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The working culture at Disney

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'What's your biggest new idea?'
W Daniel Hillis Scientist
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The time I realised they didn't really get what was going on, even with their own stuff, was I arrived just before Michael Ovitz arrived. And Michael Ovitz was the agent who had... was known as the most powerful guy in Hollywood and after Frank Wells died, they needed somebody else in a kind of more operational role to work with Michael Eisner. And so they hired Michael Ovitz.

On Michael Ovitz's first day, he decides to hold a meeting, which he announces. So lots of the executives, including me, are invited to meet with Michael Ovitz for the first time. And so we show up in this room, with a big, long conference table, and Michael Ovitz is late to the meeting, and nobody knows where to sit, so everybody is sort of milling around. They don't want to sit down until they see where Michael Ovitz sits. And I don't know anybody, so I just sit down, and then finally Michael Ovitz comes in and he sits down at one end of the table and everybody arranges themselves around him, but nobody knows who I am, so the two seats next to me are empty. And the first thing Michael Ovitz says is... he says, 'So, there's a lot of clever people around here, but we need to be smart, not clever.' And I'm thinking, what does that even mean? But everyone looks at him like he's said something profound. And then he says, 'We need to get out of the old ways of thinking. I want each of you to tell me your biggest new idea.' And he's like given nobody any preparation for this. And he turns to the person next to him and he says, 'What's your biggest new idea?' And of course, everybody's just working on whatever they're working on, nobody has any time to think about this. So everybody just ends up talking about the thing they're working on, none of which are terribly radical ideas. I'm not working on anything. And fortunately, I'm like three quarters of the way around the table, so I have some time to think. So I think of what would be like a really big idea for Disney to do. So it gets to me and I start talking about having this new kind of educational brand for kids as they get older, and create a new brand around actually thinking and, you know, that involves the Internet and integrates the Internet with... you know, all stuff Disney wasn't even beginning to think about doing. And I hadn't even thought about doing until five minutes ago. So then Ovitz says, 'Now that's a big idea.' It's the first positive thing he's said about anybody's idea. And then they go around and then we sort of take a break for coffee break, and I sit down after the coffee break and two people come [whoosh] sit down right next to me. And I suddenly realised how things worked. That all of a sudden they want to sit next to the guy that has the big idea. But they can't tell that this idea is just off the cuff, made up. They have no idea. And I suddenly understood that entertainment's not like science. In science there's a real underlying truth. If you've figured out the way that liquid helium works, you've really figured something out. You know something other people don't. It's not like... you know, that's a big idea. In entertainment, what's a big idea is the one that causes the people to sit next to you. And so that was when it first started dawning on me that this was all just smoke and mirrors.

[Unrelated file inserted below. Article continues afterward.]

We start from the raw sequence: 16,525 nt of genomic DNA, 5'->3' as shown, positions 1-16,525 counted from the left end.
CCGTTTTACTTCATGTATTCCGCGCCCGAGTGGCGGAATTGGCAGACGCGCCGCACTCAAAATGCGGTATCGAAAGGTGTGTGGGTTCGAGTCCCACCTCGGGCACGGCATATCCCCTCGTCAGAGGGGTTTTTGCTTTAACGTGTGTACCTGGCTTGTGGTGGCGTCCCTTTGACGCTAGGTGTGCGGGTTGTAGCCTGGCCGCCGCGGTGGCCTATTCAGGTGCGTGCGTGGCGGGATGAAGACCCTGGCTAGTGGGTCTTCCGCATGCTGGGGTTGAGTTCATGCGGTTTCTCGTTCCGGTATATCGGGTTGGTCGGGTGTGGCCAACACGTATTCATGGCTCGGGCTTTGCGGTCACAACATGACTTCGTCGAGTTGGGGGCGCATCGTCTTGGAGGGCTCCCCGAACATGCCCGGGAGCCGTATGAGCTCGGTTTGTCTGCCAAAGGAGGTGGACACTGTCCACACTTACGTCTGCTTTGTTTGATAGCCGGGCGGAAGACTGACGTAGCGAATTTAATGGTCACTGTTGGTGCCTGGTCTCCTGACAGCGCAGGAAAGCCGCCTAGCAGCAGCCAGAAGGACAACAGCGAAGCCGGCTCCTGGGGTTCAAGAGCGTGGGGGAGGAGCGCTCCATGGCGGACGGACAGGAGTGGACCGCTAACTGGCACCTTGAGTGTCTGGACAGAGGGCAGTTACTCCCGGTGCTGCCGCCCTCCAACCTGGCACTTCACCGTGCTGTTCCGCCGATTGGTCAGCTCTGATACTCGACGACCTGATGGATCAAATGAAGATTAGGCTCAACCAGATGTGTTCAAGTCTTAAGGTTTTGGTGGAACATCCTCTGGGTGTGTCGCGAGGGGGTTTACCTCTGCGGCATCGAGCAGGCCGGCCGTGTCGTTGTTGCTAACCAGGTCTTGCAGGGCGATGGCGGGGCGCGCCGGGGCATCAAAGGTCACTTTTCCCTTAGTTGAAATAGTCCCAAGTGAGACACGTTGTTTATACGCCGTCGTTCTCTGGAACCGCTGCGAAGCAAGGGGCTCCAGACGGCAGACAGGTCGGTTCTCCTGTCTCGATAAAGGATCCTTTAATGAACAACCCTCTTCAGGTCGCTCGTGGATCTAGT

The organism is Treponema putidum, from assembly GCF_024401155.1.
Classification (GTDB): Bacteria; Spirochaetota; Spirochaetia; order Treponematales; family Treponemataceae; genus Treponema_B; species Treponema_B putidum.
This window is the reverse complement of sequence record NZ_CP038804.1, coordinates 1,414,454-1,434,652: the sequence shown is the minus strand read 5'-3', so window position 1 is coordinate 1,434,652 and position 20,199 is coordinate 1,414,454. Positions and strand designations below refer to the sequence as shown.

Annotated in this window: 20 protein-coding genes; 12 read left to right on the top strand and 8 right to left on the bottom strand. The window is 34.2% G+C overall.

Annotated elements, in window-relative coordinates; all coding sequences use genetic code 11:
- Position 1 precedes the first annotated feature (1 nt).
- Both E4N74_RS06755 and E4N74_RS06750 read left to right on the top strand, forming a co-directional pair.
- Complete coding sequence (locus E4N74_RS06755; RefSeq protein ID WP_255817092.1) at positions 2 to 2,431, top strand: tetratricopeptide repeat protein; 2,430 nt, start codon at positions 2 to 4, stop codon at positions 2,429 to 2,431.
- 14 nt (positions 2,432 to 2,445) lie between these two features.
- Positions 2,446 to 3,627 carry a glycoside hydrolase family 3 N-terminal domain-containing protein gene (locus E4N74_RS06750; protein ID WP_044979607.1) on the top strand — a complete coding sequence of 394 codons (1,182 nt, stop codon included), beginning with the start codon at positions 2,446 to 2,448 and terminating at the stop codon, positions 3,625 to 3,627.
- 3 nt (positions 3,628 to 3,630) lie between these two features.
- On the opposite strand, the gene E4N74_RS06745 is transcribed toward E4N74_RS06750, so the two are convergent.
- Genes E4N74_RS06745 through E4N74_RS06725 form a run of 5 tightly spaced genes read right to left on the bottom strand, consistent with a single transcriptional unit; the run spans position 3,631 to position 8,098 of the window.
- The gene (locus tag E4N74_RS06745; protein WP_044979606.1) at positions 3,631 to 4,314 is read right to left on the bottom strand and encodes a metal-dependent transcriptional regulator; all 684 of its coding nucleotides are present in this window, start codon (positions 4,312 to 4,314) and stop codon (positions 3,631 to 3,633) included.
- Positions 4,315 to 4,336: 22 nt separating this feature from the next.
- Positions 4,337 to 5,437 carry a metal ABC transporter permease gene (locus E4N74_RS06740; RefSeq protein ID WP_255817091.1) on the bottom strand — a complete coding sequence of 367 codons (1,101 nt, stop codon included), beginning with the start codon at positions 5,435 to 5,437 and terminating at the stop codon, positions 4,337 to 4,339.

W Daniel Hillis (b. 1956) is an American inventor, scientist, author and engineer. While doing his doctoral work at MIT under artificial intelligence pioneer, Marvin Minsky, he invented the concept of parallel computers, that is now the basis for most supercomputers. He also co-founded the famous parallel computing company, Thinking Machines, in 1983 which marked a new era in computing. In 1996, Hillis left MIT for California, where he spent time leading Disney’s Imagineers. He developed new technologies and business strategies for Disney's theme parks, television, motion pictures, Internet and consumer product businesses. More recently, Hillis co-founded an engineering and design company, Applied Minds, and several start-ups, among them Applied Proteomics in San Diego, MetaWeb Technologies (acquired by Google) in San Francisco, and his current passion, Applied Invention in Cambridge, MA, which 'partners with clients to create innovative products and services'. He holds over 100 US patents, covering parallel computers, disk arrays, forgery prevention methods, and various electronic and mechanical devices (including a 10,000-year mechanical clock), and has recently moved into working on problems in medicine. In recognition of his work Hillis has won many awards, including the Dan David Prize.

Listeners: George Dyson Christopher Sykes

Christopher Sykes is an independent documentary producer who has made a number of films about science and scientists for BBC TV, Channel Four, and PBS.

Tags: Michael Ovitz, Michael Eisner

Duration: 4 minutes, 29 seconds

Date story recorded: October 2016

Date story went live: 05 July 2017